Performance Analysis of NVMe SSDs and their Implication on Real

Performance Analysis of NVMe SSDs and their Implication on Real
Performance Analysis of NVMe SSDs and
their Implication on Real World Databases
Qiumin Xu1 , Huzefa Siyamwala2 , Mrinmoy Ghosh3 , Tameesh Suri3 , Manu Awasthi3 , Zvika Guz3 ,
Anahita Shayesteh3 , Vijay Balakrishnan3
1
Univeristy of Southern California, 2 San Jose State University, 3 Samsung Semiconductor Inc., Milpitas, CA
1
qiumin@usc.edu, 2 huzefa.siyamwala@sjsu.edu,
3
{mrinmoy.g, tameesh.suri, manu.awasthi, zvika.guz, anahita.sh, vijay.bala}@ssi.samsung.com
Abstract
The storage subsystem has undergone tremendous innovation in order to keep up with the ever-increasing demand for
throughput. Non Volatile Memory Express (NVMe) based
solid state devices are the latest development in this domain, delivering unprecedented performance in terms of latency and peak bandwidth. NVMe drives are expected to
be particularly beneficial for I/O intensive applications, with
databases being one of the prominent use-cases.
This paper provides the first, in-depth performance analysis of NVMe drives. Combining driver instrumentation with
system monitoring tools, we present a breakdown of access
times for I/O requests throughout the entire system. Furthermore, we present a detailed, quantitative analysis of all
the factors contributing to the low-latency, high-throughput
characteristics of NVMe drives, including the system software stack. Lastly, we characterize the performance of multiple cloud databases (both relational and NoSQL) on stateof-the-art NVMe drives, and compare that to their performance on enterprise-class SATA-based SSDs. We show that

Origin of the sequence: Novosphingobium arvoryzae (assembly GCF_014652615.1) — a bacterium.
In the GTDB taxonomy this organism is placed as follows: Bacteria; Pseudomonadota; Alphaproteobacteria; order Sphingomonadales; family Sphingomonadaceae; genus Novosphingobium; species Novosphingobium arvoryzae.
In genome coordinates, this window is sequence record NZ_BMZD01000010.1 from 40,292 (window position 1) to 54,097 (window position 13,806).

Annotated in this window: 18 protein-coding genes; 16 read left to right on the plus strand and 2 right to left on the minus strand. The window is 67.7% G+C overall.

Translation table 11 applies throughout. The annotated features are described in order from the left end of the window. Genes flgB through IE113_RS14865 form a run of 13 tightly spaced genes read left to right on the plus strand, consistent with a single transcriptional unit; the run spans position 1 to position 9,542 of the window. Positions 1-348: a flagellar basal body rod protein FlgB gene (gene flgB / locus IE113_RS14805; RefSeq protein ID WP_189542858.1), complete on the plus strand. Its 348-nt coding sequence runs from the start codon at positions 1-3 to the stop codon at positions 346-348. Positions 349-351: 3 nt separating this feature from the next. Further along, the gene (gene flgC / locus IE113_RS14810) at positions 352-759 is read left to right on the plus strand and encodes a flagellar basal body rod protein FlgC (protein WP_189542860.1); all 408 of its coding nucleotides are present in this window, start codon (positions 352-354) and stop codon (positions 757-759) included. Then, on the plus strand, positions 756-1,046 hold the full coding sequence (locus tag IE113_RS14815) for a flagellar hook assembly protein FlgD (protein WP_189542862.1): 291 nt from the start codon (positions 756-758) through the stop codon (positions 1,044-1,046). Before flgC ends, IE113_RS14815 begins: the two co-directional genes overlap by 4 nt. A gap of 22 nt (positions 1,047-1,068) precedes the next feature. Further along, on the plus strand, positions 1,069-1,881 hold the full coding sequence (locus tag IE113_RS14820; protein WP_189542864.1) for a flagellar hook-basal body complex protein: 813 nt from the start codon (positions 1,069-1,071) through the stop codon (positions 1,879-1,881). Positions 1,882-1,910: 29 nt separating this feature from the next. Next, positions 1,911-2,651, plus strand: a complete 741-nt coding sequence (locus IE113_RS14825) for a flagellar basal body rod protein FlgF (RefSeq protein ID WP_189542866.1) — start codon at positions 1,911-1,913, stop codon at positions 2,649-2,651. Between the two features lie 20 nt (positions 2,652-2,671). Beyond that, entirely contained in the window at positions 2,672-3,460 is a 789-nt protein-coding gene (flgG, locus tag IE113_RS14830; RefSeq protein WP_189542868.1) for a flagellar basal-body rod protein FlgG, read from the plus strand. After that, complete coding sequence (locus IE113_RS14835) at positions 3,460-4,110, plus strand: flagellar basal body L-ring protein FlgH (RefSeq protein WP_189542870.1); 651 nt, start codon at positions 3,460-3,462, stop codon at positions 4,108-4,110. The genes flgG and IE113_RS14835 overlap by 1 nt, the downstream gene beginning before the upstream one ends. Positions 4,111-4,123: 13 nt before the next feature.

NVMe-backed database applications deliver up to 8× superior client-side performance over enterprise-class, SATAbased SSDs.
Categories and Subject Descriptors C.4 [Computer Systems Organization]: [Performance Of Systems][Measurement Techniques]
Keywords SSD, NVMe, Hyperscale Applications,
NoSQL Databases, Performance Characterization
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SYSTOR ’15, May 26–28, 2015, Haifa, Israel.
c 2015 ACM ISBN. 978-1-4503-3607-9/15/05. . . $15.00.
Copyright http://dx.doi.org/10.1145/http://dx.doi.org/10.1145/2757667.2757684
1.
Introduction
In recent years, a large amount of the world’s compute and
storage has been pushed onto back-end datacenters. Largescale datacenters host multitude of applications that run simultaneously, cater to many millions of active users, and service billions of transactions daily. With the explosion in the
amount of data stored and processed by today’s “Big Data”
applications (Diebold 2000), the load on the I/O subsystem in these datacenters has been increasing at an alarming
rate (Hoelzle and Barroso 2009).
To meet the ever-increasing performance demands, storage subsystems and data-storage devices had to evolve.
While every new generation of drives provided a modest performance improvement over its predecessor, several innovations in drive technology introduced major leaps over the
previous state-of-the-art. Solid State Drives (SSDs) were the